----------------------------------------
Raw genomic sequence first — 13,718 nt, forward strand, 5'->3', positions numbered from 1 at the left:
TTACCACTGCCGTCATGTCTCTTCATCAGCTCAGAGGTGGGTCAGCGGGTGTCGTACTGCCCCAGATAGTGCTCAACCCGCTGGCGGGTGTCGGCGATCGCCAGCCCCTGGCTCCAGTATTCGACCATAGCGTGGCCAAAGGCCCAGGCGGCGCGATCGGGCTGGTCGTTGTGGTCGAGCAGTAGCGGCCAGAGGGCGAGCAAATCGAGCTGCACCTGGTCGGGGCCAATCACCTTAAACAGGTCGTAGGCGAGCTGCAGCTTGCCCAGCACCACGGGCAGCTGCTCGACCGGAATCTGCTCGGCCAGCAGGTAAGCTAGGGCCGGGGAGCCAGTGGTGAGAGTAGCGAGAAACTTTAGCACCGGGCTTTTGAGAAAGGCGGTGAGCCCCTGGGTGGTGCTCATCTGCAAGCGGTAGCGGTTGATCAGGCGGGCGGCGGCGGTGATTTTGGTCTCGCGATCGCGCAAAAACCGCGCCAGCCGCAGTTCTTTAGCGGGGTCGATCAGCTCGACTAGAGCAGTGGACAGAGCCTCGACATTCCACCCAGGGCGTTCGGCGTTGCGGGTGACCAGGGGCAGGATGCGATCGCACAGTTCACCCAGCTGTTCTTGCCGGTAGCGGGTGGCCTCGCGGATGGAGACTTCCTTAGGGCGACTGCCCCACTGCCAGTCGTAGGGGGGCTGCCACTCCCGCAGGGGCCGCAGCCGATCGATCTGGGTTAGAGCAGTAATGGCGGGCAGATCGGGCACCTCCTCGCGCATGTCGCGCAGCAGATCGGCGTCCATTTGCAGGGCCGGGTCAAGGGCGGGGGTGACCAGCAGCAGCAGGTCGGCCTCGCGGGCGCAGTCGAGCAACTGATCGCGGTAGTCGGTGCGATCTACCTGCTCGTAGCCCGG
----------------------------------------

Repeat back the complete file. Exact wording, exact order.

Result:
Raw genomic sequence first — 13,718 nt, forward strand, 5'->3', positions numbered from 1 at the left:
TTACCACTGCCGTCATGTCTCTTCATCAGCTCAGAGGTGGGTCAGCGGGTGTCGTACTGCCCCAGATAGTGCTCAACCCGCTGGCGGGTGTCGGCGATCGCCAGCCCCTGGCTCCAGTATTCGACCATAGCGTGGCCAAAGGCCCAGGCGGCGCGATCGGGCTGGTCGTTGTGGTCGAGCAGTAGCGGCCAGAGGGCGAGCAAATCGAGCTGCACCTGGTCGGGGCCAATCACCTTAAACAGGTCGTAGGCGAGCTGCAGCTTGCCCAGCACCACGGGCAGCTGCTCGACCGGAATCTGCTCGGCCAGCAGGTAAGCTAGGGCCGGGGAGCCAGTGGTGAGAGTAGCGAGAAACTTTAGCACCGGGCTTTTGAGAAAGGCGGTGAGCCCCTGGGTGGTGCTCATCTGCAAGCGGTAGCGGTTGATCAGGCGGGCGGCGGCGGTGATTTTGGTCTCGCGATCGCGCAAAAACCGCGCCAGCCGCAGTTCTTTAGCGGGGTCGATCAGCTCGACTAGAGCAGTGGACAGAGCCTCGACATTCCACCCAGGGCGTTCGGCGTTGCGGGTGACCAGGGGCAGGATGCGATCGCACAGTTCACCCAGCTGTTCTTGCCGGTAGCGGGTGGCCTCGCGGATGGAGACTTCCTTAGGGCGACTGCCCCACTGCCAGTCGTAGGGGGGCTGCCACTCCCGCAGGGGCCGCAGCCGATCGATCTGGGTTAGAGCAGTAATGGCGGGCAGATCGGGCACCTCCTCGCGCATGTCGCGCAGCAGATCGGCGTCCATTTGCAGGGCCGGGTCAAGGGCGGGGGTGACCAGCAGCAGCAGGTCGGCCTCGCGGGCGCAGTCGAGCAACTGATCGCGGTAGTCGGTGCGATCTACCTGCTCGTAGCCCGG